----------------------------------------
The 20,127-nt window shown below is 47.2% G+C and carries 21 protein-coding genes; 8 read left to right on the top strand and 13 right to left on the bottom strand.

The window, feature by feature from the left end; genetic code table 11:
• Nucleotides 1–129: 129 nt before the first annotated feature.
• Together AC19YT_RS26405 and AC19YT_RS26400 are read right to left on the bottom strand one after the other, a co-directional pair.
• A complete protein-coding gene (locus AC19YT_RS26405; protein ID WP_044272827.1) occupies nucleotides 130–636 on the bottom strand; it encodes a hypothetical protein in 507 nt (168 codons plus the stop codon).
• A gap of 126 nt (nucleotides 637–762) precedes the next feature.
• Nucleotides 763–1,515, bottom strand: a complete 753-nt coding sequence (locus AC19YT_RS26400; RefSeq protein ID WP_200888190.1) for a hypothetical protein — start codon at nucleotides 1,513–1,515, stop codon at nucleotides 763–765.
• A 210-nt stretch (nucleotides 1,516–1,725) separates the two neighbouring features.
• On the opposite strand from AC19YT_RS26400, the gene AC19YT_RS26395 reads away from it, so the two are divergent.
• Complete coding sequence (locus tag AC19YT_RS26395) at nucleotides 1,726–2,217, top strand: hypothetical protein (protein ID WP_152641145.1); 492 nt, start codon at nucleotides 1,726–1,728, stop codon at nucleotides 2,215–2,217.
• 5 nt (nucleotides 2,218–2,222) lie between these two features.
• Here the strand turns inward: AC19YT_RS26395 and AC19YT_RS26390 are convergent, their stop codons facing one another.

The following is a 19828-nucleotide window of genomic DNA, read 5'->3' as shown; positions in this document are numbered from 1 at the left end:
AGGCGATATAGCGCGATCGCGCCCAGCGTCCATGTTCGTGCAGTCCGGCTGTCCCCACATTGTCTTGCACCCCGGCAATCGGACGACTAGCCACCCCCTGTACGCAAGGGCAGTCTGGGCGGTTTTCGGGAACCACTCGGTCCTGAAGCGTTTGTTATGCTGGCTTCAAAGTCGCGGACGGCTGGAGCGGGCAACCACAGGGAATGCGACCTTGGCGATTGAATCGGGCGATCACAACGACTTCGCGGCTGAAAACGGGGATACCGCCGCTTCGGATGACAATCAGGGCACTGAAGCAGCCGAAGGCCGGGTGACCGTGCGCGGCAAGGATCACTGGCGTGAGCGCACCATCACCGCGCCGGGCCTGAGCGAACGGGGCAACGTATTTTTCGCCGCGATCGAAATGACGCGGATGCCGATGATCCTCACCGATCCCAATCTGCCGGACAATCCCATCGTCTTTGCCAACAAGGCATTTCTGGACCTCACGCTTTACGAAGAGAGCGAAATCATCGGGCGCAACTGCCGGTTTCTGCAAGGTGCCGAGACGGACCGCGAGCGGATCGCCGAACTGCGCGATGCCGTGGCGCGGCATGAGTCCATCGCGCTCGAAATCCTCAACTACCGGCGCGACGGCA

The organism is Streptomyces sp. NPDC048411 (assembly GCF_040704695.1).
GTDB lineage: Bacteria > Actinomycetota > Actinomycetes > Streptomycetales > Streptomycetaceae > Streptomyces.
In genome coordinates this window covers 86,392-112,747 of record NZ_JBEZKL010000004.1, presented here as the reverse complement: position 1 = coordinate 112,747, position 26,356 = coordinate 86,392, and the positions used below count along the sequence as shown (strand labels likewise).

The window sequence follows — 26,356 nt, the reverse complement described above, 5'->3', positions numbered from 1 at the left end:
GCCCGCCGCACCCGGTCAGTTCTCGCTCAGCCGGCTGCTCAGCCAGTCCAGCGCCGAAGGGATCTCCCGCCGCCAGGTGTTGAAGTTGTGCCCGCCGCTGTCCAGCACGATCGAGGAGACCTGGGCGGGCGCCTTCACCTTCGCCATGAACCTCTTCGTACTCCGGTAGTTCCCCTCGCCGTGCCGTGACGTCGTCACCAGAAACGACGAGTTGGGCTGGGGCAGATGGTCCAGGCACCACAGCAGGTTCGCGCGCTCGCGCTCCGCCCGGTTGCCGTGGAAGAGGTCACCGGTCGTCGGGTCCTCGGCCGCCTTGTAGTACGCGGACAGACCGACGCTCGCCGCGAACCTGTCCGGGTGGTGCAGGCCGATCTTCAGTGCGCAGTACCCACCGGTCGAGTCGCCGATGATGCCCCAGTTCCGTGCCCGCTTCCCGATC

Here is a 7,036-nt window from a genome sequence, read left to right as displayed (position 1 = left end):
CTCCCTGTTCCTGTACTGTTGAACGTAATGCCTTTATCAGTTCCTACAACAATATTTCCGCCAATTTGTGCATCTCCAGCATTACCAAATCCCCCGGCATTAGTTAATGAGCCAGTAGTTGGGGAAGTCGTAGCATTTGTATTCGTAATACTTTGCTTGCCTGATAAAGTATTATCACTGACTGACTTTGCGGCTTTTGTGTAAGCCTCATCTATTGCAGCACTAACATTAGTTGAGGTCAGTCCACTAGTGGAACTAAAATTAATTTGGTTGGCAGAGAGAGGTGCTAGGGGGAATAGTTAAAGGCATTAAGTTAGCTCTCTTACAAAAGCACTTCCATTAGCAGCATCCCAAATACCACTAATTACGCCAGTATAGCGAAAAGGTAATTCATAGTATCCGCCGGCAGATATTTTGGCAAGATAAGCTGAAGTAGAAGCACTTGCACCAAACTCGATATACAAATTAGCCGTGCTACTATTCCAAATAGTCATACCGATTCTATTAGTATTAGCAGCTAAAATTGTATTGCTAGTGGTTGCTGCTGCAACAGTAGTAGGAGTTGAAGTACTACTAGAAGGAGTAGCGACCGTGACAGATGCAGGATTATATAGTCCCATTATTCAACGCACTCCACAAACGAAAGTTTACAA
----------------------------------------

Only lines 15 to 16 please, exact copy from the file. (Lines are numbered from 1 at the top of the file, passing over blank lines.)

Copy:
The organism is Streptomyces sp. NPDC048411 (assembly GCF_040704695.1).
GTDB lineage: Bacteria > Actinomycetota > Actinomycetes > Streptomycetales > Streptomycetaceae > Streptomyces.